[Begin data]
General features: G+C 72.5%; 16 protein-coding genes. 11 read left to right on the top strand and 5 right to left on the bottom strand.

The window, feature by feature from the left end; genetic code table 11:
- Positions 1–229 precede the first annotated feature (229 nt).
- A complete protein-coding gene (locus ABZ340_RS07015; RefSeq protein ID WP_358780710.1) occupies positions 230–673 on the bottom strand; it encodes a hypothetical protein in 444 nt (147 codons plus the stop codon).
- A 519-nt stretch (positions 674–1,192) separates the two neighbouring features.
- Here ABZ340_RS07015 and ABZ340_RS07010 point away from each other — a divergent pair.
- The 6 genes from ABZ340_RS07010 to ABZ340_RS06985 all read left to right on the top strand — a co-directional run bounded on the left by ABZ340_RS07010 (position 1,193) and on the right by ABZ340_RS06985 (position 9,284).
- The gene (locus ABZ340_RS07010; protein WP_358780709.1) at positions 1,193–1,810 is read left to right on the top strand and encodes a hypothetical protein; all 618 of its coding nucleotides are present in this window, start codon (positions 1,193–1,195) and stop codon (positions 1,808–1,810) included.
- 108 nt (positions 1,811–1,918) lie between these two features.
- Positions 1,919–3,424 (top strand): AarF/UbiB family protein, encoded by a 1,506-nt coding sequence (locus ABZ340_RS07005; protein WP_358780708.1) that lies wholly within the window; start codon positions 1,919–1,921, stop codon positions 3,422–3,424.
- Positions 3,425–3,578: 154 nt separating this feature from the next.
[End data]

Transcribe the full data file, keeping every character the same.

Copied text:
General features: G+C 72.5%; 16 protein-coding genes. 11 read left to right on the top strand and 5 right to left on the bottom strand.

The window, feature by feature from the left end; genetic code table 11:
- Positions 1–229 precede the first annotated feature (229 nt).
- A complete protein-coding gene (locus ABZ340_RS07015; RefSeq protein ID WP_358780710.1) occupies positions 230–673 on the bottom strand; it encodes a hypothetical protein in 444 nt (147 codons plus the stop codon).
- A 519-nt stretch (positions 674–1,192) separates the two neighbouring features.
- Here ABZ340_RS07015 and ABZ340_RS07010 point away from each other — a divergent pair.
- The 6 genes from ABZ340_RS07010 to ABZ340_RS06985 all read left to right on the top strand — a co-directional run bounded on the left by ABZ340_RS07010 (position 1,193) and on the right by ABZ340_RS06985 (position 9,284).
- The gene (locus ABZ340_RS07010; protein WP_358780709.1) at positions 1,193–1,810 is read left to right on the top strand and encodes a hypothetical protein; all 618 of its coding nucleotides are present in this window, start codon (positions 1,193–1,195) and stop codon (positions 1,808–1,810) included.
- 108 nt (positions 1,811–1,918) lie between these two features.
- Positions 1,919–3,424 (top strand): AarF/UbiB family protein, encoded by a 1,506-nt coding sequence (locus ABZ340_RS07005; protein WP_358780708.1) that lies wholly within the window; start codon positions 1,919–1,921, stop codon positions 3,422–3,424.
- Positions 3,425–3,578: 154 nt separating this feature from the next.